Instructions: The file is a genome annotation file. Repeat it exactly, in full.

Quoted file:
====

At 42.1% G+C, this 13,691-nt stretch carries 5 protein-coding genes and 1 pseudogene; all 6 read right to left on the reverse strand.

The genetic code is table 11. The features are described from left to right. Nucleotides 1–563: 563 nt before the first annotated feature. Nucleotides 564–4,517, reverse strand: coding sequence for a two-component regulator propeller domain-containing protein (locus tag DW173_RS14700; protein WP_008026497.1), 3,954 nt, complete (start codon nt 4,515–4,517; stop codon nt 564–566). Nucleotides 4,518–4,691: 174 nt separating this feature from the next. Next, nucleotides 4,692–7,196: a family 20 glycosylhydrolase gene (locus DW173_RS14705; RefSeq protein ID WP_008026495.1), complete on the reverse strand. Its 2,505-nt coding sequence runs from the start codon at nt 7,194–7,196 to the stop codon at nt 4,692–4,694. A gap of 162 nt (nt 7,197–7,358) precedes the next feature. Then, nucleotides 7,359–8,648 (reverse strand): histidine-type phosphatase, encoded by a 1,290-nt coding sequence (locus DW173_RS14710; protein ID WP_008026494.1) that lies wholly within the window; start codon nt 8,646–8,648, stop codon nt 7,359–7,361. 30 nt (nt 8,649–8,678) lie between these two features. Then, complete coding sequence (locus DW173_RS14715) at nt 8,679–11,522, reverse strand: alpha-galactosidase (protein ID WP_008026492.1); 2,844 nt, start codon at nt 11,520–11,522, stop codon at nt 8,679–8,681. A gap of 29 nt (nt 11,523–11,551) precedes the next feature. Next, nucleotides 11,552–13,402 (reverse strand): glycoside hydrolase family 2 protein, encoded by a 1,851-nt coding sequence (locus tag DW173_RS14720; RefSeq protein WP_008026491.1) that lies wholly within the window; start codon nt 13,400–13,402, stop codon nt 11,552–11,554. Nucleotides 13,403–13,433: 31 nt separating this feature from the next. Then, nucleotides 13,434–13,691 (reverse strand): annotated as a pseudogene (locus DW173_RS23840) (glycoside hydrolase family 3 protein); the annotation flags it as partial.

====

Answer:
At 42.1% G+C, this 13,691-nt stretch carries 5 protein-coding genes and 1 pseudogene; all 6 read right to left on the reverse strand.

The genetic code is table 11. The features are described from left to right. Nucleotides 1–563: 563 nt before the first annotated feature. Nucleotides 564–4,517, reverse strand: coding sequence for a two-component regulator propeller domain-containing protein (locus tag DW173_RS14700; protein WP_008026497.1), 3,954 nt, complete (start codon nt 4,515–4,517; stop codon nt 564–566). Nucleotides 4,518–4,691: 174 nt separating this feature from the next. Next, nucleotides 4,692–7,196: a family 20 glycosylhydrolase gene (locus DW173_RS14705; RefSeq protein ID WP_008026495.1), complete on the reverse strand. Its 2,505-nt coding sequence runs from the start codon at nt 7,194–7,196 to the stop codon at nt 4,692–4,694. A gap of 162 nt (nt 7,197–7,358) precedes the next feature. Then, nucleotides 7,359–8,648 (reverse strand): histidine-type phosphatase, encoded by a 1,290-nt coding sequence (locus DW173_RS14710; protein ID WP_008026494.1) that lies wholly within the window; start codon nt 8,646–8,648, stop codon nt 7,359–7,361. 30 nt (nt 8,649–8,678) lie between these two features. Then, complete coding sequence (locus DW173_RS14715) at nt 8,679–11,522, reverse strand: alpha-galactosidase (protein ID WP_008026492.1); 2,844 nt, start codon at nt 11,520–11,522, stop codon at nt 8,679–8,681. A gap of 29 nt (nt 11,523–11,551) precedes the next feature. Next, nucleotides 11,552–13,402 (reverse strand): glycoside hydrolase family 2 protein, encoded by a 1,851-nt coding sequence (locus tag DW173_RS14720; RefSeq protein WP_008026491.1) that lies wholly within the window; start codon nt 13,400–13,402, stop codon nt 11,552–11,554. Nucleotides 13,403–13,433: 31 nt separating this feature from the next. Then, nucleotides 13,434–13,691 (reverse strand): annotated as a pseudogene (locus DW173_RS23840) (glycoside hydrolase family 3 protein); the annotation flags it as partial.